Whispering Woods apparently on the market while authorities investigate fires
The Whispering Woods Apartments are up for sale, according to a listing on a real estate website.
According to the commercial real estate website LoopNet.com, the property’s price is $1.2 million, and described as a “35-acre majestic property in an excellent location off of Highway 61 North and (in the) best part of town, close to the new hospital and newer construction.”
The ad goes on to say the property has “loads of potential but in need of rehab,” with one, two and three bedroom apartments, two pools, tennis courts, fitness room and clubhouses.
“Offers being accepted within reason, owner finance and or limited partnership or creative participation to qualified and experienced rehabbers are both possible; will listen to all options.”
The photo accompanying the ad shows a relatively new-looking building. It does not indicate several of the buildings have been either damaged or destroyed by fire.
Vicksburg authorities are continuing their investigation into the four fires, which have occurred since Feb. 2016. Fire Chief Charles Atkins said all are believed to be of a suspicious nature.
“I have spoken with several investors (who saw the ad) who are interested in the property,” city community development director Victor Grey-Lewis said. But the investors, he said, have not been able to talk to Eddie Grosse, owner of Whispering Woods LLC, the Delaware-based company with offices in Florida, that owns the apartments.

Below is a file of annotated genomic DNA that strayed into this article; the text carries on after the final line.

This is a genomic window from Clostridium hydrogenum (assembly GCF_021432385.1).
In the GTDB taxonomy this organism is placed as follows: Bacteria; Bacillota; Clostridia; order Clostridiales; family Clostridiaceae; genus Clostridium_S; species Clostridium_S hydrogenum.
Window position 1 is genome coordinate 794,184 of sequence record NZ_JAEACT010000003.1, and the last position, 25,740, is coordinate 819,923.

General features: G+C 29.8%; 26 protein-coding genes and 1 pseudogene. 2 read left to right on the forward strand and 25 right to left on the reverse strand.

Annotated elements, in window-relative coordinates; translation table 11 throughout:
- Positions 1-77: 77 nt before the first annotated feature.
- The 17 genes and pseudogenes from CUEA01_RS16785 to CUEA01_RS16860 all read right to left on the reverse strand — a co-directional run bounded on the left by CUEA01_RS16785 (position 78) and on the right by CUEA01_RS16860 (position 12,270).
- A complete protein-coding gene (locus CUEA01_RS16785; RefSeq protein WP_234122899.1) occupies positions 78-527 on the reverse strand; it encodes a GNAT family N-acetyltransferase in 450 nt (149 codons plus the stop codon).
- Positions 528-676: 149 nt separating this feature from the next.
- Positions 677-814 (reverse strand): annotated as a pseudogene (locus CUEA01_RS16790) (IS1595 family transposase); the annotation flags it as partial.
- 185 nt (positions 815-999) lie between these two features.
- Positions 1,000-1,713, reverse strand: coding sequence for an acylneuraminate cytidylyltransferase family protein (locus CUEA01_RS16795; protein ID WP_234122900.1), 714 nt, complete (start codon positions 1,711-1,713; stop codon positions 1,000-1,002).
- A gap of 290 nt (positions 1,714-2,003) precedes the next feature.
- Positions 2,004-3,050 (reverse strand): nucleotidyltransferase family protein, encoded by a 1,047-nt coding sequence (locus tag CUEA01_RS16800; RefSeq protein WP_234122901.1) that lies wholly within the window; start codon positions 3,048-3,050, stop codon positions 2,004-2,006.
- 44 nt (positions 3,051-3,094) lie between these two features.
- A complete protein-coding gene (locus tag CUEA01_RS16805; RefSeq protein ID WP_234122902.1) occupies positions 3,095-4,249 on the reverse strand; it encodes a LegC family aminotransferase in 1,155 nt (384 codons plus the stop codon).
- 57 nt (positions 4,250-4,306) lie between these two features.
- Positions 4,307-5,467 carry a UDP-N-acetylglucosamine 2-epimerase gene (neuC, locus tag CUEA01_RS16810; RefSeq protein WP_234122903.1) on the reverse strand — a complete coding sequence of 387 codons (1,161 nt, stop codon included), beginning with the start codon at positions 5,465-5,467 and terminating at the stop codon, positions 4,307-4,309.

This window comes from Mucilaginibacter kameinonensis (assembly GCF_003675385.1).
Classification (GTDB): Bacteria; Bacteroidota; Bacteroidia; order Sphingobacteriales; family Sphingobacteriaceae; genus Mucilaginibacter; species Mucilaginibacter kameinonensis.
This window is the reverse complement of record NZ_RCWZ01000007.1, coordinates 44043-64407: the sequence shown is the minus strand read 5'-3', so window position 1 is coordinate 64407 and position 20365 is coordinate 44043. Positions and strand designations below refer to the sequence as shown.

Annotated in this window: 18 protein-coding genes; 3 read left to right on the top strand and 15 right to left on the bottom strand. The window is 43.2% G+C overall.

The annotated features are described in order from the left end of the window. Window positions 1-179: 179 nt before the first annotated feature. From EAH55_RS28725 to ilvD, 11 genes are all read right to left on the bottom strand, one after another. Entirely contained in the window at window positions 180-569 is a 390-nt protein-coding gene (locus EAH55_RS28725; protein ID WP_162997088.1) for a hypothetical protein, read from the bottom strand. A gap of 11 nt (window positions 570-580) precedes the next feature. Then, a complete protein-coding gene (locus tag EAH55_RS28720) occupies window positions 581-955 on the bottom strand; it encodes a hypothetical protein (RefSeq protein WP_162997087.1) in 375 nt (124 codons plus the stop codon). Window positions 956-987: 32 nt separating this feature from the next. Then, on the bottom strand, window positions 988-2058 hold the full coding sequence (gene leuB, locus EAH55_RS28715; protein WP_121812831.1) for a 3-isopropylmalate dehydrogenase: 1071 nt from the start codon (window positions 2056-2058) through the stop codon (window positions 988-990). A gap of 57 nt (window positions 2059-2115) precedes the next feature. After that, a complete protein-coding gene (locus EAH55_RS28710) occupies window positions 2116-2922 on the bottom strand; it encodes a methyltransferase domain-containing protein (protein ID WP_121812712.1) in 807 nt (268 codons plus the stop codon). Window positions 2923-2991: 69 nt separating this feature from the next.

“And that’s the beginning and ending of our conversation,” he said. “I can’t help them (investors). I would give them an update of where we stand as far as the property maintenance code and the condemnation. I wish I could tell you it was sold.”
Attempts to contact Grosse were unsuccessful.
City officials in early 2016 condemned the apartment complex after the apartment owners failed to pay its water bill. The complex has no water or electric service.
In December, the property was put under the city’s slum clearance ordinance, and the owners had to prepare a plan to either demolish or rehabilitate the apartment complex.
Two plans presented by the company were rejected because they did not provide cost estimates, a construction schedule or proof of financing for the project.
The February 2016 fire destroyed a building, as did subsequent fires in March and May. A fire in November heavily damaged a building.
When city and county firefighters arrived at the May 4 blaze, they found it fully involved and used what water they had to save two adjoining buildings.
Grey-Lewis said he does not know if the Board of Mayor and Aldermen will take further action on the property.
“We’ll have to wait until July (when the new board takes office),” he said. “The only route I can see is if they acquire it like Kuhn (hospital) and acquire it by urban renewal.”
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